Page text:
The Kwajalein Hourglass Saturday, Nov. 4, 2006 3 M a k i n g Making h i s v o i c e his voice h e a r d heard By Donna MilesAmerican Forces Press ServiceA letter sent by the National Association of Secretaries of State urges all military and overseas absentee voters to cast their ballots in Tuesday’s elections and assures them that their vote will be counted. The letter, sent Thursday by NASS President Deborah Markowitz, reminds U.S. citizens covered by the Uniformed and Overseas Citizens Absentee Voting Act that the deadline for returning their absentee ballot is approaching. “Uniformed service members and overseas citizens are a vital part of the American community, and their participation in the democratic process is essential to strengthening the fabric of our country,” wrote Markowitz, Vermont’s secretary of state. She encourages citizens covered by the act who submitted a Federal Post Card Application since Jan. 1, 2004, and haven’t received their state absentee ballot to submit the Federal Write-In Absentee Ballot as soon as possible. This backup “emergency” ballot is available to citizens covered by the Uniformed and Overseas Citizens Absentee Voting Act and is accepted by all states and territories to vote for federal of ces in general elections. Paper copies of the form are available at military installations, embassies and consulates and from organizations of overseas citizens and electronic forms are posted online at the Federal Voting Assistance Program Web site, Citizens using this form should vote and submit it immediately using regular mail or, where allowed by state law, by fax or e-mail, to their local election of cials, Markowitz said. The FVAP’s Integrated Voting Alternative Site at shows citizens if fax or e-mail alternatives are permitted in their home state. Voters who receive their state absentee ballot after submitting the write-in ballot should vote and return the absentee ballot up until T, of cials said. Information about candidates running in state elections is posted on the Federal Voting Assistance Program site at and at the National Association of Secretary of States’ site at Markowitz said. Markowitz said she speaks for all election of cials in encouraging U.S. citizens overseas to vote. “We are committed to safeguarding the fundamental rights of all citizens to exercise their voice through voting,” she said. “Responsibility has no borders. Vote!” For more information on absentee voting within the U.S. Army Kwajalein Atoll, contact Chief Warrant Of cer Phyllis Mitchell, 52139. Tuesday is deadline for mailing absentee ballots An Iraqi army soldier shows his inked nger after voting in Hayji, Iraq, Dec. 12. On Dec. 15, Iraqi citizens elected their rst permanent parliamentary government. American servicemembers stood by Iraqi voters, helping to ensure their safety at the polls. Voting is the foundation to a successful democracy. Americans serving and working overseas must vote through the absentee voting process by Tuesday. (DoD photo by Tech. Sgt. Andy Dunaway, U.S. Air Force.)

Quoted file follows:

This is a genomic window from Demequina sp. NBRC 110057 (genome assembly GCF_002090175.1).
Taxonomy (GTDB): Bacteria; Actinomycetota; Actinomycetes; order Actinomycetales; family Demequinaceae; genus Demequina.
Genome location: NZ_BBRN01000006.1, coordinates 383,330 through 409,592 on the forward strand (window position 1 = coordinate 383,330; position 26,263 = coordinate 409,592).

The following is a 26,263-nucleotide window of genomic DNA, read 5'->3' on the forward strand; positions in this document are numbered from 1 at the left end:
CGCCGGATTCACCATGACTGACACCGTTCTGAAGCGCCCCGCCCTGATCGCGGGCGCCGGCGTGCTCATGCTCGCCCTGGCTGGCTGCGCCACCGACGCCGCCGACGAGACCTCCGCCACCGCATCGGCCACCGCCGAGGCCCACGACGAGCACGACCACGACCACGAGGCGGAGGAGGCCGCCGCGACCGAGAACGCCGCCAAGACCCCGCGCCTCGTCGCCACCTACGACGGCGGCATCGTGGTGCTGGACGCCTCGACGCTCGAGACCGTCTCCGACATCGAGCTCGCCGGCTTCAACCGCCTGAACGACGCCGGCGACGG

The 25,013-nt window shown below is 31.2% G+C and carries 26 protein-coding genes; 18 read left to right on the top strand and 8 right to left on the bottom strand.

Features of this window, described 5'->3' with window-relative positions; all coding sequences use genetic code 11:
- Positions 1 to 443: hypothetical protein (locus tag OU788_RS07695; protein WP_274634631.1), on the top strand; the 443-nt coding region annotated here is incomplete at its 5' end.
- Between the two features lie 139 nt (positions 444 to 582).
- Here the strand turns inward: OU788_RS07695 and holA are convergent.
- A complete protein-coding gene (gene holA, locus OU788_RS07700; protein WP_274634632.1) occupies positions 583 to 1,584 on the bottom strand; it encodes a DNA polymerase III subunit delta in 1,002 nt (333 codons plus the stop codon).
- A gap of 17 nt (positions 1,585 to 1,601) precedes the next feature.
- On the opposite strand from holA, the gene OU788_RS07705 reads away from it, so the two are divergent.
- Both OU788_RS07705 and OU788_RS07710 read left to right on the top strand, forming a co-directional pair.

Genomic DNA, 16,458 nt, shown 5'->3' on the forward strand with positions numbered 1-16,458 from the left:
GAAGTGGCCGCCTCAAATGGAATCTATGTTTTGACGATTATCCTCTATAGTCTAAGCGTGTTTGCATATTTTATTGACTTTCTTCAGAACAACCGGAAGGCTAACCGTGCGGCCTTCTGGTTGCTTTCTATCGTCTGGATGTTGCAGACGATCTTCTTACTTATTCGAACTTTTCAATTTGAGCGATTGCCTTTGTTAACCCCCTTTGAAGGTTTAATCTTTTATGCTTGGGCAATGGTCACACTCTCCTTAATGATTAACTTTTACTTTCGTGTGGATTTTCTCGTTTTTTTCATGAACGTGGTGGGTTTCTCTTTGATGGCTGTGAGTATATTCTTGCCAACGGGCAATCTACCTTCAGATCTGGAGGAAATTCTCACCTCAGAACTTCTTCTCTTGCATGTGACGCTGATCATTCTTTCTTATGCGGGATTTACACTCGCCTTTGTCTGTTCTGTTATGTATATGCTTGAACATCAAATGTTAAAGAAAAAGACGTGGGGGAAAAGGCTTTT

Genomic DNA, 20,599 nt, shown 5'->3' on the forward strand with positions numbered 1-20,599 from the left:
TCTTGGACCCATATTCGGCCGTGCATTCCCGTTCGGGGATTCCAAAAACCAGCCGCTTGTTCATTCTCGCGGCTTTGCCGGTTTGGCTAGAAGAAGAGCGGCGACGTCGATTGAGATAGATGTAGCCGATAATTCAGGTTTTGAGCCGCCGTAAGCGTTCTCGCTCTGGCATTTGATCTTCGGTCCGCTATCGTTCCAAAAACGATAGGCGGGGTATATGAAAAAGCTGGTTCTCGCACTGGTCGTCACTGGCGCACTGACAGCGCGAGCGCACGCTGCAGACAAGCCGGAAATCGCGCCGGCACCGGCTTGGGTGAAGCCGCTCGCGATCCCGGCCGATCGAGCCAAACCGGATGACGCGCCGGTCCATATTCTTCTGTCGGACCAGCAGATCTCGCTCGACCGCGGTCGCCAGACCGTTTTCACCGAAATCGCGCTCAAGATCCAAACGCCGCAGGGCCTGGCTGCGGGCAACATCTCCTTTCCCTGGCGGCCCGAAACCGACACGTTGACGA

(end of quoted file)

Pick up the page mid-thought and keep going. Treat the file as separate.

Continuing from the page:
Saturday, Nov. 4, 2006 The Kwajalein Hourglass By J.J. KleinReporterA critically ill Marshallese national was medically evacuated by helicopter from the island of Mejatto to the Kwajalein hospital on Sunday. The elderly woman remains in serious condition according to Dr. Eric Lindborg, Kwajalein Range Services chief medical of cer. A medical team from Kwajalein hospital, working cooperatively with AirScan pilots and supported by U.S. Army Kwajalein Atoll, received a request for medical assistance, ew to Mejatto, assessed and transported the patient back to the hospital within the span of two hours. The medical team consisted of Lindborg, two nurses and a paramedic from the re station according to Director of Flight Operations for AirScan Paci c Dave Kendrick. While not an everyday occurrence, AirScan pilots routinely provide medevac support to medical teams when called up. Frequently these patient transports involve a Roi-Namur worker or an Enniburr resident requiring hospital care. The transport of a patient from another atoll is rare commented Lindborg. In general, a medical transport takes many hands, rapid communication and a chain of personnel just to get the helicopter off the ground. The call on Sunday for medical assistance from Mayor of Rongelap James Matayoshi was funneled through Noda Lojkar, the Republic of the Marshall 4See MEDEVAC, Page 7Hospital personnel, AirScan pilots team up for helicopter evacuation Majetto resident medevaced to Kwajalein Islands representative and Christi Bowman, U.S. Army Kwajalein Atoll Host Nation Activities RMI relations specialist. Bowman requested medical assistance from Lindborg while simultaneously ascertaining patient information through Lojkar’s of ce via radio contact with a doctor on Mejatto.Based on the Compact of Free Association and the Military Use and Operating Rights between the RMI and United States governments USAKA can provide medevac services on a cost reimbursable basis said Bowman.“Mobilization of a medevac begins with a medical assessment of necessity. If medevac is deemed necessary by medical personnel we contact Aviation Base Operations,” said Lindborg. “Base Ops has their procedures that include an assessment from AirScan leadership and USAKA ight operations personnel regarding risks involved in mobilizing a ight.” Pilots receive 30 minutes notice prior to a ight under AirScan protocol said Kendrick. “A lot has to happen to in the 30 minutes we are given,” said Rob Gray, AirScan test pilot. “It is also not uncommon for at least ten of those ‘response time’ minutes to be eaten up before we are even noti ed. Our duties [pilot/co-pilot] are divided and detailed to facilitate the 30 minute response time we have.” At the patient pickup destination pilots must search out a safe place to land and try to minimize the risk Treatment of Marshallese citizens or employees at Kwajalein Hospital determined by speci c set of command guidelinesSee TREATMENT, Page 6 The Hourglass reportsKwajalein residents often question why a Marshallese citizen or employee is not able to be treated at the Kwajalein hospital. The truth is that Marshallese citizens can be hospitalized at the Kwajalein Hospital, but only under very speci c guidelines. Medical care for a Republic of the Marshall Islands citizen in the Kwajalein hospital is only permitted within four very speci c policies agreed upon by the Republic of the Marshall Islands and the United States. According to Alan Taylor, of the USAKA Host Nations Activities office, an RMI citizen can receive medical care at the Kwajalein hospital if: • The RMI citizen is referred by the RMI Ministry of Health Referral Board. The determination to refer a patient for further diagnosis is made by the attending physician at the Ebeye hospital in conjunction with the board. • The RMI citizen is a grandfathered employee with U.S. Army Kwajalein Atoll. Grandfathered employees are employees who were working at USAKA on Oct. 21, 1986, the date the Compact of Free Association came into full effect. • The RMI employee is a member of Kwajalein Employees Atoll Trust and the KEAT’s administrator approves the treatment plan at the Kwajalein hospital. KEATs is a supplemental insurance program available to RMI employees. "The arrangement we have now is a win-win for the RMI and USAKA for two reasons. The fact that our contractors do not have to pay directly for health insurance allows us to reduce our costs and hire more RMI employees." Lt. Col. Jeff Klein, Host Nation Activities director